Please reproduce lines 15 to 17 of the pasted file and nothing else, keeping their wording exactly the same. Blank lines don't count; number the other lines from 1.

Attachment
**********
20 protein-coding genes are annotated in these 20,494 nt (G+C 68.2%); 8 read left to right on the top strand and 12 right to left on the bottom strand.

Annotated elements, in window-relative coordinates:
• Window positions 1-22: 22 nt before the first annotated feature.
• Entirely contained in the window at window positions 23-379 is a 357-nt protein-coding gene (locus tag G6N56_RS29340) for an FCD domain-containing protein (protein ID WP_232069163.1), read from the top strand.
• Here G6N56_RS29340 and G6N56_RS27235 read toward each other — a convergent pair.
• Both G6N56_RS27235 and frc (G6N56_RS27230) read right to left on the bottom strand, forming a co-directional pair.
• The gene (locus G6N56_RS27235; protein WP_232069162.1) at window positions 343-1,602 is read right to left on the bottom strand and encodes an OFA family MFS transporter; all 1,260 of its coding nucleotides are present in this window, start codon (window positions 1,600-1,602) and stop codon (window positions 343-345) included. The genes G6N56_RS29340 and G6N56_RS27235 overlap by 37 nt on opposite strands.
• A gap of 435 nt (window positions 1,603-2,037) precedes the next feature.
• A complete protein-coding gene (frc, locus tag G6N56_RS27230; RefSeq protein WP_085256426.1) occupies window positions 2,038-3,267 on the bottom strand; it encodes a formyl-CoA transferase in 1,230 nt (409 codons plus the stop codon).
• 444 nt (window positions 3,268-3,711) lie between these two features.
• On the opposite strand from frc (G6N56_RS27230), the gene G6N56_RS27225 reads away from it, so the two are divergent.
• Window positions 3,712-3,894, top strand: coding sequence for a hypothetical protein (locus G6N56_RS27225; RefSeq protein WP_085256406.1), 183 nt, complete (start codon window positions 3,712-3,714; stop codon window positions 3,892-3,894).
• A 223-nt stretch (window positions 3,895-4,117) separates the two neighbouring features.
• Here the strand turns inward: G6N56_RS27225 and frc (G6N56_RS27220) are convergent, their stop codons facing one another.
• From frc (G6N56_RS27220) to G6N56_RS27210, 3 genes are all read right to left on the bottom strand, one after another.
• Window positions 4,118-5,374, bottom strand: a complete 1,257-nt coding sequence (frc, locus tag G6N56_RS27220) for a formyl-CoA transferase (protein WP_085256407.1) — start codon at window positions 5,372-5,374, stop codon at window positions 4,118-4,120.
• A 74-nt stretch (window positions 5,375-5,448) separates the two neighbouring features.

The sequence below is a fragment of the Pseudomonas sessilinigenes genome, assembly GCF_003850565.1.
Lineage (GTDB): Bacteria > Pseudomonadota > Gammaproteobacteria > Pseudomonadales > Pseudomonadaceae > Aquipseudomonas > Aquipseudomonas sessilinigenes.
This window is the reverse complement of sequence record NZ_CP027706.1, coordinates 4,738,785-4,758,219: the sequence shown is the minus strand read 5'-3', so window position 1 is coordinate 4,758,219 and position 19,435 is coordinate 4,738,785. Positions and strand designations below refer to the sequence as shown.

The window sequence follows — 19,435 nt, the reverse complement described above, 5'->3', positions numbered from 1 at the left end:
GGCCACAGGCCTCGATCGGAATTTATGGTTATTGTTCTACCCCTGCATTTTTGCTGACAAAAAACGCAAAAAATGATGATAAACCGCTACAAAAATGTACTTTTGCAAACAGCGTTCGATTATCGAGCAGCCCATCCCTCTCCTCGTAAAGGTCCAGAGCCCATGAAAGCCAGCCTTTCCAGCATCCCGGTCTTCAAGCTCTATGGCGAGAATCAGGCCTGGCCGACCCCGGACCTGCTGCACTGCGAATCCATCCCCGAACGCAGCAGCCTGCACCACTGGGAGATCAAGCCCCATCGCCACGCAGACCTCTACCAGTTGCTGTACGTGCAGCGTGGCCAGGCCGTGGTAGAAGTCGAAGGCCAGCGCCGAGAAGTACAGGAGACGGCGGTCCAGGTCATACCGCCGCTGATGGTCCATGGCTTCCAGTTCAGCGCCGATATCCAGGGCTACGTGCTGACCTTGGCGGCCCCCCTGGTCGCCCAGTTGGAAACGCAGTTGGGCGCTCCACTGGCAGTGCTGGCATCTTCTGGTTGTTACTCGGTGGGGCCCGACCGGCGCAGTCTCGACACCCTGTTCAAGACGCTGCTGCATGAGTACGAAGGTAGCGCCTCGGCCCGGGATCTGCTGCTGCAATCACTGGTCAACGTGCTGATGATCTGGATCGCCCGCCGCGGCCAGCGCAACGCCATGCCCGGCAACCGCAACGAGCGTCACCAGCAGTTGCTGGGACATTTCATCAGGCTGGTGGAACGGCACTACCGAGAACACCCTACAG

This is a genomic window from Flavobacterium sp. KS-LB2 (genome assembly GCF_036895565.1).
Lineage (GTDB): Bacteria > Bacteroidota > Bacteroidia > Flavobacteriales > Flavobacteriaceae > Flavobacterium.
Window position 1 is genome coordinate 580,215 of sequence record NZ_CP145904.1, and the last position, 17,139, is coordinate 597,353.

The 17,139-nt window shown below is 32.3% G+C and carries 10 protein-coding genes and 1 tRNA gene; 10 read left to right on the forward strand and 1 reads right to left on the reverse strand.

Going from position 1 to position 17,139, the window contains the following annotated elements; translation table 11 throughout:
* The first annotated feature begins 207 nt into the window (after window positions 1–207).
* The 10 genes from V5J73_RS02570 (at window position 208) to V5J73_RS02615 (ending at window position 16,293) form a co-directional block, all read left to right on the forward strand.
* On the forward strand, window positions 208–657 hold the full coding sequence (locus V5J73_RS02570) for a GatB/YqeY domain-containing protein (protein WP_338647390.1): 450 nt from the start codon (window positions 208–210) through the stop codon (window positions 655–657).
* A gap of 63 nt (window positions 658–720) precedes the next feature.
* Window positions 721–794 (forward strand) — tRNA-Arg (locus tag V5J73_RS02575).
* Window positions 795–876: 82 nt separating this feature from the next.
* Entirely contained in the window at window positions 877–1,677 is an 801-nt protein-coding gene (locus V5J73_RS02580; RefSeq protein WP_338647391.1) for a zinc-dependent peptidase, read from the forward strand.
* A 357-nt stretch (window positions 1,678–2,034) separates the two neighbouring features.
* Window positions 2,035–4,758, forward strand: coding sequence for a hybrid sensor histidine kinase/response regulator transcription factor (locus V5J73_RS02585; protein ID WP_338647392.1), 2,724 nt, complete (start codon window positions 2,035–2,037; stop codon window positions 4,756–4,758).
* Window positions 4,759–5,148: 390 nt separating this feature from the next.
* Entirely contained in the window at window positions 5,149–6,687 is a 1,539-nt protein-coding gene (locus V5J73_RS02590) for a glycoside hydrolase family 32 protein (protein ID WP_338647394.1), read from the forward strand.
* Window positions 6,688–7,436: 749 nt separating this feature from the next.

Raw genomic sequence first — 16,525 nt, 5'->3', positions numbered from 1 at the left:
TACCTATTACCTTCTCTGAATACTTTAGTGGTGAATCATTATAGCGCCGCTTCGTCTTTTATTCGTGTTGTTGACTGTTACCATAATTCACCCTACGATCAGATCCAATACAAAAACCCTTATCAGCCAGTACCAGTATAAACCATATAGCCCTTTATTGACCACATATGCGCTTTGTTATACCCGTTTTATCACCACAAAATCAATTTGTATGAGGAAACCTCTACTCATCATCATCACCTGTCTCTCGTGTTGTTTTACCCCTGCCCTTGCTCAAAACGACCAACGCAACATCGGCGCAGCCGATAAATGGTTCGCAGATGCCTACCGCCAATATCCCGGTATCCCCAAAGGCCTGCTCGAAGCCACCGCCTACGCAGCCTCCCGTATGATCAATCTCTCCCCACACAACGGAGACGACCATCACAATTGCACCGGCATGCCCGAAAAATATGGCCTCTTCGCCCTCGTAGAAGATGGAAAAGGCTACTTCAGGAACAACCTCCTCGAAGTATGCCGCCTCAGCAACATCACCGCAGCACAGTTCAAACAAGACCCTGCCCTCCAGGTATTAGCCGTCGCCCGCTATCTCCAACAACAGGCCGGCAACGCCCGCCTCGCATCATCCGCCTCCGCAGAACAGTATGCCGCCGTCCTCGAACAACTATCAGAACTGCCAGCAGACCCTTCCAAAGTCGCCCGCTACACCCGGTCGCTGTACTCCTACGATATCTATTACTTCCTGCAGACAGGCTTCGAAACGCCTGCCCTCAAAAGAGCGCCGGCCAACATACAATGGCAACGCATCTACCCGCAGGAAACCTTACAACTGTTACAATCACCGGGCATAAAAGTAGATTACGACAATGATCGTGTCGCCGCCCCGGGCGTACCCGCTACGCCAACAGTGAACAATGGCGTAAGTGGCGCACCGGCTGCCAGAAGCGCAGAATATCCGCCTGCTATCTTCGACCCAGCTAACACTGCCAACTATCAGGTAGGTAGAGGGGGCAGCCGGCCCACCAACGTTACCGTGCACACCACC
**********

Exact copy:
• From frc (G6N56_RS27220) to G6N56_RS27210, 3 genes are all read right to left on the bottom strand, one after another.
• Window positions 4,118-5,374, bottom strand: a complete 1,257-nt coding sequence (frc, locus tag G6N56_RS27220) for a formyl-CoA transferase (protein WP_085256407.1) — start codon at window positions 5,372-5,374, stop codon at window positions 4,118-4,120.
• A 74-nt stretch (window positions 5,375-5,448) separates the two neighbouring features.